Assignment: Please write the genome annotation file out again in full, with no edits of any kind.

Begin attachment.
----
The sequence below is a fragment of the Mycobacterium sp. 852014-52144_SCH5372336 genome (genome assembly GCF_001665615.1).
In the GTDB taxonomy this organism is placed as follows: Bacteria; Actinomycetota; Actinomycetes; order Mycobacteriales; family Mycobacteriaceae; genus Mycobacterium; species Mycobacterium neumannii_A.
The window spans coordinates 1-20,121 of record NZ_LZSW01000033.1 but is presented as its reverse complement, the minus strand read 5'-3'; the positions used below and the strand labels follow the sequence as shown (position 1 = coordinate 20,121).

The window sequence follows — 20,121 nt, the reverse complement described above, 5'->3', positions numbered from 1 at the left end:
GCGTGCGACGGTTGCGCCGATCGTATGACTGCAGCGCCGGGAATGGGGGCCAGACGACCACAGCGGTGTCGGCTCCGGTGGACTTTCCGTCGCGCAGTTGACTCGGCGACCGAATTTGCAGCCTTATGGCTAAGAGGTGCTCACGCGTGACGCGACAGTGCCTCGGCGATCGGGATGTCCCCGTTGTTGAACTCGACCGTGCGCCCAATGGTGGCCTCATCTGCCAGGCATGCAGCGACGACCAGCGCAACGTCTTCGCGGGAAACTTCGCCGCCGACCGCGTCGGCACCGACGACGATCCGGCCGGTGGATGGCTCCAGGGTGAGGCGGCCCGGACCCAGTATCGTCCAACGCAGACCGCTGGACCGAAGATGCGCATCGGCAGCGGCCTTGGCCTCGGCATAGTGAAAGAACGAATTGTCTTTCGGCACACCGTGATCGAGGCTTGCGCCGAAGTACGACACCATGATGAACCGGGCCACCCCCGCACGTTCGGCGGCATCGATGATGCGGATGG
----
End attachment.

The sequence below is a fragment of the Mycobacterium sp. 852014-52144_SCH5372336 genome (genome assembly GCF_001665615.1).
In the GTDB taxonomy this organism is placed as follows: Bacteria; Actinomycetota; Actinomycetes; order Mycobacteriales; family Mycobacteriaceae; genus Mycobacterium; species Mycobacterium neumannii_A.
The window spans coordinates 1-20,121 of record NZ_LZSW01000033.1 but is presented as its reverse complement, the minus strand read 5'-3'; the positions used below and the strand labels follow the sequence as shown (position 1 = coordinate 20,121).

The window sequence follows — 20,121 nt, the reverse complement described above, 5'->3', positions numbered from 1 at the left end:
GCGTGCGACGGTTGCGCCGATCGTATGACTGCAGCGCCGGGAATGGGGGCCAGACGACCACAGCGGTGTCGGCTCCGGTGGACTTTCCGTCGCGCAGTTGACTCGGCGACCGAATTTGCAGCCTTATGGCTAAGAGGTGCTCACGCGTGACGCGACAGTGCCTCGGCGATCGGGATGTCCCCGTTGTTGAACTCGACCGTGCGCCCAATGGTGGCCTCATCTGCCAGGCATGCAGCGACGACCAGCGCAACGTCTTCGCGGGAAACTTCGCCGCCGACCGCGTCGGCACCGACGACGATCCGGCCGGTGGATGGCTCCAGGGTGAGGCGGCCCGGACCCAGTATCGTCCAACGCAGACCGCTGGACCGAAGATGCGCATCGGCAGCGGCCTTGGCCTCGGCATAGTGAAAGAACGAATTGTCTTTCGGCACACCGTGATCGAGGCTTGCGCCGAAGTACGACACCATGATGAACCGGGCCACCCCCGCACGTTCGGCGGCATCGATGATGCGGATGG